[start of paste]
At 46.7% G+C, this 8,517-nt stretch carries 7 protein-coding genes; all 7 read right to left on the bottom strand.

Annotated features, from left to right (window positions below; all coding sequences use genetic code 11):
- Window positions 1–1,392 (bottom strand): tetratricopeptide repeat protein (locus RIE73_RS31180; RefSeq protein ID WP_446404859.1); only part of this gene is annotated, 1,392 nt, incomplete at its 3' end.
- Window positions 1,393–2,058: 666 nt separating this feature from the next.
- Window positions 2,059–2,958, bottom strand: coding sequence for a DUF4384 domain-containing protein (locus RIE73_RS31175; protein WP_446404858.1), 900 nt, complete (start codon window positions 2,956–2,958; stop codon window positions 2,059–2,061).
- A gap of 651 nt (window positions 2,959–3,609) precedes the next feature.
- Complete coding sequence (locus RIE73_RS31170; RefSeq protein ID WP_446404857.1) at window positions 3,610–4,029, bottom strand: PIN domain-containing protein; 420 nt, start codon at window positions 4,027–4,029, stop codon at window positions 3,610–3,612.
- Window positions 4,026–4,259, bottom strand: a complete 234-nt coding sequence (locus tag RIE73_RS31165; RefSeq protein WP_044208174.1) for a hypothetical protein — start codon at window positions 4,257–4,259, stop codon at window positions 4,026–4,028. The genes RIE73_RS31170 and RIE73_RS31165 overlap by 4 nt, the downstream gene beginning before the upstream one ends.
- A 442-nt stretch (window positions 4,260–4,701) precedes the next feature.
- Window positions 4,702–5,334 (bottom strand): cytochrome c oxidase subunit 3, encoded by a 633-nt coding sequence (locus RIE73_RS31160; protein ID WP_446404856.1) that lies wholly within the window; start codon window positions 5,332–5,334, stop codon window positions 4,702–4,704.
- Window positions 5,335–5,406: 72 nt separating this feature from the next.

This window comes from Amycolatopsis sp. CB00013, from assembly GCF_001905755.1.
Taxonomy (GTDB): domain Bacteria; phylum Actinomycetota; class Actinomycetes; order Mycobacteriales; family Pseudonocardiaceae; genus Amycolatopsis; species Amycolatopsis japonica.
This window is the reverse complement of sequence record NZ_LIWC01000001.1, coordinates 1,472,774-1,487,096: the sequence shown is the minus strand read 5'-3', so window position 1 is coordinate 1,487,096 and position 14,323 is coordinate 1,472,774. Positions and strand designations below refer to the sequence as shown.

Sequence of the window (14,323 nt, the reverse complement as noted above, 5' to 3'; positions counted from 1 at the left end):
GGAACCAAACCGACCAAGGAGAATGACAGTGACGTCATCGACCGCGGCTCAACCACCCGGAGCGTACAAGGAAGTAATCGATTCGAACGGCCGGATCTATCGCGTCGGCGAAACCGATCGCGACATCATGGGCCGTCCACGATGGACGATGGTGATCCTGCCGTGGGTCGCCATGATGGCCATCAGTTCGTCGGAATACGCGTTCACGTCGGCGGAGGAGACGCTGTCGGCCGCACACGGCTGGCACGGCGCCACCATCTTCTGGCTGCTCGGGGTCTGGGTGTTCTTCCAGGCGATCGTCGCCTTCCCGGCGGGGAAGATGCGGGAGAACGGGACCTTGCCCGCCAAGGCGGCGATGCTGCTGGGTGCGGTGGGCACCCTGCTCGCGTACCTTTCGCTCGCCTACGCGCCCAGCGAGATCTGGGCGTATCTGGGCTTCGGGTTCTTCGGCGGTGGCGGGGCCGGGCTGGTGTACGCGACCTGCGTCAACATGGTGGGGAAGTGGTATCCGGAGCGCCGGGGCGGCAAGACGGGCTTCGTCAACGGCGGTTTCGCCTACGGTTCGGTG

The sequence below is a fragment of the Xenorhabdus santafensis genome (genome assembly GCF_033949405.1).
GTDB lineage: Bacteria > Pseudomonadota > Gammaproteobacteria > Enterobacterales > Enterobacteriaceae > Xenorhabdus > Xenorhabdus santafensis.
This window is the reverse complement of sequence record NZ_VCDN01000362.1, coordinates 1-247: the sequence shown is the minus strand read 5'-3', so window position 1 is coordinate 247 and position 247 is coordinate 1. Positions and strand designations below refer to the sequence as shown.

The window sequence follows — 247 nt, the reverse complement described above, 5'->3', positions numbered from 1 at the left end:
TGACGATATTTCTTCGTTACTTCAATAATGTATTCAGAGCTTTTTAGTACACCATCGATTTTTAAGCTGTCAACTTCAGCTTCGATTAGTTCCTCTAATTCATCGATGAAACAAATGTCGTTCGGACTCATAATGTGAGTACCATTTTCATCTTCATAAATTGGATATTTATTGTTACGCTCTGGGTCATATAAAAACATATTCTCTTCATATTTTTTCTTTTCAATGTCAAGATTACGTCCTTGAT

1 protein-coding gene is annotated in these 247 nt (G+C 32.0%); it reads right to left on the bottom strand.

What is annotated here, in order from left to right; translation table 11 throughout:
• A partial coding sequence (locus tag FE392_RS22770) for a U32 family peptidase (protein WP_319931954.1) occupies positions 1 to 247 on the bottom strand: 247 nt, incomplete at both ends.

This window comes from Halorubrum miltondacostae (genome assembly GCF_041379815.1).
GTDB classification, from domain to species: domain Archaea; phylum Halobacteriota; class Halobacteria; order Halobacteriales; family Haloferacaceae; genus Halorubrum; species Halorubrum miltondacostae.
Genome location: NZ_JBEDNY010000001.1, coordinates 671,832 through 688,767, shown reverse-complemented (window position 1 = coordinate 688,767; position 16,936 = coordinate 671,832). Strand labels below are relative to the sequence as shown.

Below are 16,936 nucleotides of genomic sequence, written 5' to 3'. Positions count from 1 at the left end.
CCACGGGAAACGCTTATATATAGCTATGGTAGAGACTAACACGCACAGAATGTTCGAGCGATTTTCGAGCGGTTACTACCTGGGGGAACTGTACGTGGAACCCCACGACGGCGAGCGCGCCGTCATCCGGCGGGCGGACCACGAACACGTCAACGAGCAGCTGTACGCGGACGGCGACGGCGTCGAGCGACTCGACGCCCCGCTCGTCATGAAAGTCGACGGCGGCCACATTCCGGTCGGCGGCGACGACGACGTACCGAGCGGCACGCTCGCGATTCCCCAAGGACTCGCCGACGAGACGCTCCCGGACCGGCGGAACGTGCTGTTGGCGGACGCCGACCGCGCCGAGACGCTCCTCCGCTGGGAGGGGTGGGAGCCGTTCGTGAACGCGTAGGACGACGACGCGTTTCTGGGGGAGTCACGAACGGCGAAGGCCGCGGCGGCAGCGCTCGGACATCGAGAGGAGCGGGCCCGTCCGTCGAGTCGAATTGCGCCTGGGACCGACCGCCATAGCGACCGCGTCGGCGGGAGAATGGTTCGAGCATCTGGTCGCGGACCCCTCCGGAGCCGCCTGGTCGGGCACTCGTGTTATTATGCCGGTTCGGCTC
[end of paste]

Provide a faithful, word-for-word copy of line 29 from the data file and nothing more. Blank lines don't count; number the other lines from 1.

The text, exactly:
CCACGGGAAACGCTTATATATAGCTATGGTAGAGACTAACACGCACAGAATGTTCGAGCGATTTTCGAGCGGTTACTACCTGGGGGAACTGTACGTGGAACCCCACGACGGCGAGCGCGCCGTCATCCGGCGGGCGGACCACGAACACGTCAACGAGCAGCTGTACGCGGACGGCGACGGCGTCGAGCGACTCGACGCCCCGCTCGTCATGAAAGTCGACGGCGGCCACATTCCGGTCGGCGGCGACGACGACGTACCGAGCGGCACGCTCGCGATTCCCCAAGGACTCGCCGACGAGACGCTCCCGGACCGGCGGAACGTGCTGTTGGCGGACGCCGACCGCGCCGAGACGCTCCTCCGCTGGGAGGGGTGGGAGCCGTTCGTGAACGCGTAGGACGACGACGCGTTTCTGGGGGAGTCACGAACGGCGAAGGCCGCGGCGGCAGCGCTCGGACATCGAGAGGAGCGGGCCCGTCCGTCGAGTCGAATTGCGCCTGGGACCGACCGCCATAGCGACCGCGTCGGCGGGAGAATGGTTCGAGCATCTGGTCGCGGACCCCTCCGGAGCCGCCTGGTCGGGCACTCGTGTTATTATGCCGGTTCGGCTC